Which UPS systems are suitable for A-V?

The ultimate form of protection from AC line hazards is the uninterruptible power supply (UPS). Only a UPS can offer immunity from the severest hazard
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Which UPS systems are suitable for A-V?

Sep 1, 1997 12:00 PM, Jim Furman

The ultimate form of protection from AC line hazards is the uninterruptiblepower supply (UPS). Only a UPS can offer immunity from the severest hazardimaginable: complete line failure. The premise is to have your own sourceof power if a blackout strikes. The necessary energy can be stored in aflywheel, a tank of fuel or a battery, depending on the power required. InA-V applications, it is impractical to run an entire SR system or recordingoperation while the utility power is out, so the usual requirement issimply to continue the power to computers, synthesizers, hard disks andrelated equipment long enough to save current data and shut down in anorderly fashion.

A myriad of products are available to power such equipment. Leaving asidethe long-duration, high-current power sources, such as generators, withtheir noise, fumes, flammable fuels, switchover problems and high cost,we'll focus on battery backup. Sealed, maintenance-free batteries arecommonly used; they're clean enough for indoor use and usually replaceable.They form the heart of the three types of UPSs we will survey here.

The first type, the standby supply, does just that: It stands by, off line,until it is needed. When the power goes out, connected equipment isswitched over to the AC created by an inverter circuit connected to thebatteries. Standby UPSs are the lowest cost option, but their performanceis often flawed by several problems that make them inadequate for reliableA-V use. First, a non-zero switchover time exists. During this time, yourequipment will be running off nothing but its power supply capacitors. Ifthis time is less than about 8 ms, the stored capacitor energy may bebarely sufficient to bridge the gap, but do you want to take the chance?Second, the output waveform is often a square or stepped wave because suchwaveforms are cheaper to create than low-distortion sine waves. Butfast-rise-time waveforms contain many more high harmonics than sine waves,and such harmonics can intensify audible or visible noise and may beincompatible with sensitive loads. Finally, standby supplies provide novoltage regulation and therefore no help with brownout conditions becausethey are offline except during a power outage.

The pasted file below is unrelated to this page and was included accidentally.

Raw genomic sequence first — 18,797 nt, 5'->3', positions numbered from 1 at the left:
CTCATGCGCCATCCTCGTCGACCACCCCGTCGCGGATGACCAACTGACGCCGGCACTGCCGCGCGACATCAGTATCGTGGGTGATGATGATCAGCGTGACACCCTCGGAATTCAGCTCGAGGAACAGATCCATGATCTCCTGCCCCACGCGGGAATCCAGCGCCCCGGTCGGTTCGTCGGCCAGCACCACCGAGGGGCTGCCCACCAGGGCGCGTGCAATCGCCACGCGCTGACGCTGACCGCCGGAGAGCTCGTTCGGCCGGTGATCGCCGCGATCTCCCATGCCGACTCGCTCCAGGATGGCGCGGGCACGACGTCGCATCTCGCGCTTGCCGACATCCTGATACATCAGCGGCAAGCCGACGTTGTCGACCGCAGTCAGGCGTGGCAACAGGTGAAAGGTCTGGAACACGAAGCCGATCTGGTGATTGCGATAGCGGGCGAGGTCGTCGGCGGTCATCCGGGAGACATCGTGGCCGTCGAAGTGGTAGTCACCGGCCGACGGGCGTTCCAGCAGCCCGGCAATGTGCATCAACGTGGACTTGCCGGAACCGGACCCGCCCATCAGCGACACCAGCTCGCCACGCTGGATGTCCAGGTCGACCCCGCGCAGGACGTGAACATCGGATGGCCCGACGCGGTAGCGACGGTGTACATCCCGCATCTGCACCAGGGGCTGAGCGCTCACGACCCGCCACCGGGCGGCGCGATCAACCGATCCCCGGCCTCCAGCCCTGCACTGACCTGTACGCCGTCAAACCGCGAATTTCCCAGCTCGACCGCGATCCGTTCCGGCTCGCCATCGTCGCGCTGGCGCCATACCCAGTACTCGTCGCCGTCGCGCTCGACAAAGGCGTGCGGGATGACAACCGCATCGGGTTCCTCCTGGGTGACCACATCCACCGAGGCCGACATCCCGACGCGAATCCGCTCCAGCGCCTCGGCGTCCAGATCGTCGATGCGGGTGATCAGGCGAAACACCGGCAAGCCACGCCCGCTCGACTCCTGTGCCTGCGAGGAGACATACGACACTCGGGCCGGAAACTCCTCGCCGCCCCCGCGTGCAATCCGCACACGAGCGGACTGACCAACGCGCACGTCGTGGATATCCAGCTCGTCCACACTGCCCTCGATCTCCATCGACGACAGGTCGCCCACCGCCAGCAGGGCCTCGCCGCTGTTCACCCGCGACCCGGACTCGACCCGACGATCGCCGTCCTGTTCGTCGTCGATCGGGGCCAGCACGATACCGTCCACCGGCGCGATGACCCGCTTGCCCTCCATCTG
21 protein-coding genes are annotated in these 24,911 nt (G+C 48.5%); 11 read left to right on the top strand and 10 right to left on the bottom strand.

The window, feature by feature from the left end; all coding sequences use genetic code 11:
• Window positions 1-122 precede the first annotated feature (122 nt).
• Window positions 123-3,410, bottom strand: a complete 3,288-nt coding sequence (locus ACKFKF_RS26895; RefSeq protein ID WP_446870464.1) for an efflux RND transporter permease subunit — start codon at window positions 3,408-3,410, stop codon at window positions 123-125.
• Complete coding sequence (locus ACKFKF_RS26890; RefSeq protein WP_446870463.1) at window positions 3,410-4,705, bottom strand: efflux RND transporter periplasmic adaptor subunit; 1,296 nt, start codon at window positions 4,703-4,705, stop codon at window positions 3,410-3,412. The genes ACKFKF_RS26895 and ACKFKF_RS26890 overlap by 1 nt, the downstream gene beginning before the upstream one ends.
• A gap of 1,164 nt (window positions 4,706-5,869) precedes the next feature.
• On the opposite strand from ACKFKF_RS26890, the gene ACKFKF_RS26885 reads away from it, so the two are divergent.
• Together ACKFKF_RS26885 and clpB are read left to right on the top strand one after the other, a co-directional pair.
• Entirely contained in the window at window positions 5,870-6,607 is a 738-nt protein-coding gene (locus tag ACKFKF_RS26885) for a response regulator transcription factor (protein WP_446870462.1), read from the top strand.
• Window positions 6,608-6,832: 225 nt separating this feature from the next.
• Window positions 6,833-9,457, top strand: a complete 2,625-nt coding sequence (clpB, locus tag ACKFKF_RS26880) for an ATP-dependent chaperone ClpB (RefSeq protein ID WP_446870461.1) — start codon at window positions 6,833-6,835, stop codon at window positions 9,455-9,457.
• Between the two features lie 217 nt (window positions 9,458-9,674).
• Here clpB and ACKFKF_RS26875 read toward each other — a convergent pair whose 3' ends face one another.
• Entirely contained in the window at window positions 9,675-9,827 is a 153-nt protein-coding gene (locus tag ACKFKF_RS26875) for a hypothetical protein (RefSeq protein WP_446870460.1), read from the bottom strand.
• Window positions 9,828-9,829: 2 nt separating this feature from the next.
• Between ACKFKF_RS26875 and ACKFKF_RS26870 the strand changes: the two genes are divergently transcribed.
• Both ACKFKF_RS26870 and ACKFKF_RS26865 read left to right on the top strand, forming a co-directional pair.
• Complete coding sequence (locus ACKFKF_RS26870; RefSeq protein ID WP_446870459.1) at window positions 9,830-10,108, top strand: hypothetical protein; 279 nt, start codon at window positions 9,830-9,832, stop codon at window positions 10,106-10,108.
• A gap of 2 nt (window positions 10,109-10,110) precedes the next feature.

The second type, the line-interactive UPS, combines the backup capabilityof the standby supply with additional circuitry to provide voltageregulation. These UPSs may or may not produce an output waveform moreclosely approximating a sine wave. Regulation is accomplished either by useof a ferroresonant transformer or a tap-switching transformer. Because ofthe ferroresonant's greater bulk, large radiated field, mechanical noiseand frequency sensitivity, tap-switchers will provide better results innoise-critical applications, such as audio, as long as the switching isdone electronically, with thyristors rather than relays, at the voltagezero-crossings, to avoid creating switching glitches. However,line-interactive UPSs also suffer from a power dropout during theswitchover to battery operation, and many of the tap-switchers have onlyone or two taps, allowing only crude regulation.